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shadows of echoes of memories of songs
Sincerely, L. Cohen?
It occurred to me while trying and failing to write about the Leonard Cohen concert last week that part of the reason I found it so hard to write about was a sense of there being no correct way — or at least no comfortable way, for me — to refer to the man himself.

"Leonard Cohen" sounds fine. That's what people call him. That's the name that was on the tickets, that's who the albums are by. But you can't use first name and surname every time you mention somebody, or you end up sounding like a search-engine spammer. So what's the alternative?

In some circumstances you can get away with surname only ("Cohen's music", or "Cohen himself", perhaps), but to me that feels like the wrong register; if I wrote that sort of review, it might sound less awkward, but as it is, it feels like patchy journalistic pastiche. First name only just makes me feel embarrassed, and as if I'm pretending to a closer connection than I have -- I don't know him well enough to call him "Leonard", let alone "Len" (though I could probably get away with one ironic reference to 'Laughing Len').

Then there's a whole raft of horrible clichés which could be pressed into service as overblown pronouns: "this living legend", "Canada's greatest export", or even just (as above) "the man himself".

But at the end of the day all of these weaselly workarounds feel either too embarrassingly clumsy or too coldly detached as a way of trying to talk about someone whose lyrics are so arch and so passionate, so constructed and so breathtakingly intimate. Perhaps the simple and concrete dilemma about his name serves as a metaphor for everything else I couldn't say.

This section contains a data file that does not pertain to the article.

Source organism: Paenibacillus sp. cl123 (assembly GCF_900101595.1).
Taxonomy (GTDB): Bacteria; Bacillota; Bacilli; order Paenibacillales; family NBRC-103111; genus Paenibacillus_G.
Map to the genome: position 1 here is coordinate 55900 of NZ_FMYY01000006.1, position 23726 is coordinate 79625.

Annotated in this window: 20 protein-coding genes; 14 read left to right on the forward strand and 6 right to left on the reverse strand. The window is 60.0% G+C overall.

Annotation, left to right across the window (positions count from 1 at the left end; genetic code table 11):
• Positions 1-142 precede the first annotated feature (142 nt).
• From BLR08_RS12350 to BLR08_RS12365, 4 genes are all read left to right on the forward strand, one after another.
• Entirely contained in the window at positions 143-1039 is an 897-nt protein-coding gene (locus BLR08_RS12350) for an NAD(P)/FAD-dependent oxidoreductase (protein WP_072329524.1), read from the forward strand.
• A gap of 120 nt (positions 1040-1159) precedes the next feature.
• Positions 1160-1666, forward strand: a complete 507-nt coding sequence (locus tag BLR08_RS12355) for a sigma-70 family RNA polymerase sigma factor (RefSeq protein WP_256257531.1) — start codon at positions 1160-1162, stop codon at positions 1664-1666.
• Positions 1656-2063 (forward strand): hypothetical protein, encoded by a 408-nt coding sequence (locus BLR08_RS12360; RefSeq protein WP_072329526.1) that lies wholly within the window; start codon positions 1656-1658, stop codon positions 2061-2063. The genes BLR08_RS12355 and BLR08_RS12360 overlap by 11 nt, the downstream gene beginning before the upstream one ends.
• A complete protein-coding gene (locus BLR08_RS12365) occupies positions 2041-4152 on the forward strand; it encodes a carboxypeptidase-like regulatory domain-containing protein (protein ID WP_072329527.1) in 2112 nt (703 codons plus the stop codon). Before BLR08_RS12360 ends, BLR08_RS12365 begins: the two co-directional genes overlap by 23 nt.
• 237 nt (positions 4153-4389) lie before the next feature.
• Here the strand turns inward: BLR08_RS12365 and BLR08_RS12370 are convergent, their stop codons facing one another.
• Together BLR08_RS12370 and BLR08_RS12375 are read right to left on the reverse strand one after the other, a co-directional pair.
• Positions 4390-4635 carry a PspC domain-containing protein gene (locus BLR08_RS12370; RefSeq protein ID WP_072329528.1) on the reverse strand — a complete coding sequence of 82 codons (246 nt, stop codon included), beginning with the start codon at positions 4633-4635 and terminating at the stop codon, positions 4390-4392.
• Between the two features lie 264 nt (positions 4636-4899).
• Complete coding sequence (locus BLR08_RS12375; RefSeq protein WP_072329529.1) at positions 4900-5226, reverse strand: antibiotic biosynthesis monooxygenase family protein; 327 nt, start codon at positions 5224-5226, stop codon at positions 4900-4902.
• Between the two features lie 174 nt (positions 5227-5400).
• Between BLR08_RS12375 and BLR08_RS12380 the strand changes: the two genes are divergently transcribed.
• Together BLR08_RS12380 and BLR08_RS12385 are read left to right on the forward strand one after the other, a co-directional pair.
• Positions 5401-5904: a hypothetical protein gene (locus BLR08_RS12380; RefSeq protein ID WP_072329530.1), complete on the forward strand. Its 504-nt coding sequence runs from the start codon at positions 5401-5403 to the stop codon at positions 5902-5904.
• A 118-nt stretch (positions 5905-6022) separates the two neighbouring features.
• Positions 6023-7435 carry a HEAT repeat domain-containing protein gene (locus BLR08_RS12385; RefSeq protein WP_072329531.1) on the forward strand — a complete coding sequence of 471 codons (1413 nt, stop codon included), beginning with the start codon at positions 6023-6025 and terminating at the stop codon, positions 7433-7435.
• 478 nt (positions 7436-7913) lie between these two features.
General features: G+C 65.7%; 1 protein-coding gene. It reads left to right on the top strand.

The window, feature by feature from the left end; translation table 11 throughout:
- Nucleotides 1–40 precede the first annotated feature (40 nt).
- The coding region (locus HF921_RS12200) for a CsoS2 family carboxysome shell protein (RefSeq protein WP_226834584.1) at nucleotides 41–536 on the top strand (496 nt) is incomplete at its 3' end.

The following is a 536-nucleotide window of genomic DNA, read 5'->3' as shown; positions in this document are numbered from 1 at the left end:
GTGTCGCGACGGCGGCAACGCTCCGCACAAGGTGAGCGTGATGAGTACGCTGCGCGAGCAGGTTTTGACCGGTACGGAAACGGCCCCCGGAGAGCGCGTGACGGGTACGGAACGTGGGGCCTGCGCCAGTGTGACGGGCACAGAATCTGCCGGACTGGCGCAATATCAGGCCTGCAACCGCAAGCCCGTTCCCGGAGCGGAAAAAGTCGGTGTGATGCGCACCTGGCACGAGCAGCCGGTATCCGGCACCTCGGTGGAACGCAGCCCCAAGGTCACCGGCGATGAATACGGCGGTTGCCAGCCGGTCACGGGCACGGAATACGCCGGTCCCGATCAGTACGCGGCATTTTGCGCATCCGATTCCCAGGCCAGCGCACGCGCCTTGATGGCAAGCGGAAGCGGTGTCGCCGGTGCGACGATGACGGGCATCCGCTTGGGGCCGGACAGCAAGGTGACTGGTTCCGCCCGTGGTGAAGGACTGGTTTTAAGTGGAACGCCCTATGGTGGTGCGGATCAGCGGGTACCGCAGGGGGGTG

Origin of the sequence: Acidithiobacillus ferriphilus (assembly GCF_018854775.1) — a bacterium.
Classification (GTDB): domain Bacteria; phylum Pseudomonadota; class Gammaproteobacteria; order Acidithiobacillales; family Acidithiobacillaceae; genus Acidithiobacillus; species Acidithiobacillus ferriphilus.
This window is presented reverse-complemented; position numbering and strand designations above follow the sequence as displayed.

You say I took the name in vain
I don't even know the name
But if I did, well really, what's it to you?
There's a blaze of light
In every word
It doesn't matter which you heard
The holy or the broken Hallelujah


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rysmiel From: rysmiel Date: November 18th, 2008 02:30 am (UTC) (Link)
I can't really get past "Thank you for the songs, Mr. Cohen".

Edited at 2008-11-18 02:32 am (UTC)
jackfirecat From: jackfirecat Date: November 18th, 2008 08:33 pm (UTC) (Link)
Lenny, Len, the Lenster, The Choenmaester, the aforementioned Canadian, Leniana, him what did Marianne, the dark-chocolate-voiced seducter, the poet, the monk

.. I don't see a problem.
From: ewtikins Date: November 18th, 2008 07:15 am (UTC) (Link)
My stepmum calls him "Lenny".
vinaigrettegirl From: vinaigrettegirl Date: November 18th, 2008 10:50 am (UTC) (Link)
"Thanks, Leonard" or "Thanks, Mr. Cohen". The latter sounds fine to me because that treadition, in my country, wasn't defined as subservient or servile in quite the same way as it has been in some segments of British society (watch the emigree dance around the conventions!! donations in the hat please!).
marnameow From: marnameow Date: November 18th, 2008 12:56 pm (UTC) (Link)

the patron saint of envy, the grocer of despair

I've been referring to him as L Cohen for some time now. I talk about him a lot.

If I were to review a Leonard Cohen gig - and I might, soon, manage to get my thoughts in order about those I've been to, and say something beyond a high-pitched squeaking noise, and say it while some of it's still fresh in my mind - I would call him L Cohen in that.He's been a constant in my soundtrack for so long, though, that anything I write about him will end up being more about me, I think.
imc From: imc Date: November 18th, 2008 03:26 pm (UTC) (Link)
So what's the alternative?

Just pretend you are writing his full name and surname each time and just write LC for short so that it sounds less spammy. (In a more formal review you'd probably refer to him by surname, as you say.)
From: minnesattva Date: November 19th, 2008 04:36 pm (UTC) (Link)
I am exactly the same way, and struggled to write about the concert I saw in June for this reason (not only this one, but it doesn't help). I actually used L. Cohen once, because it made me smile, and a couple of my friends seem to call him LC, which has become my favorite, a good compromise, and easy to type.
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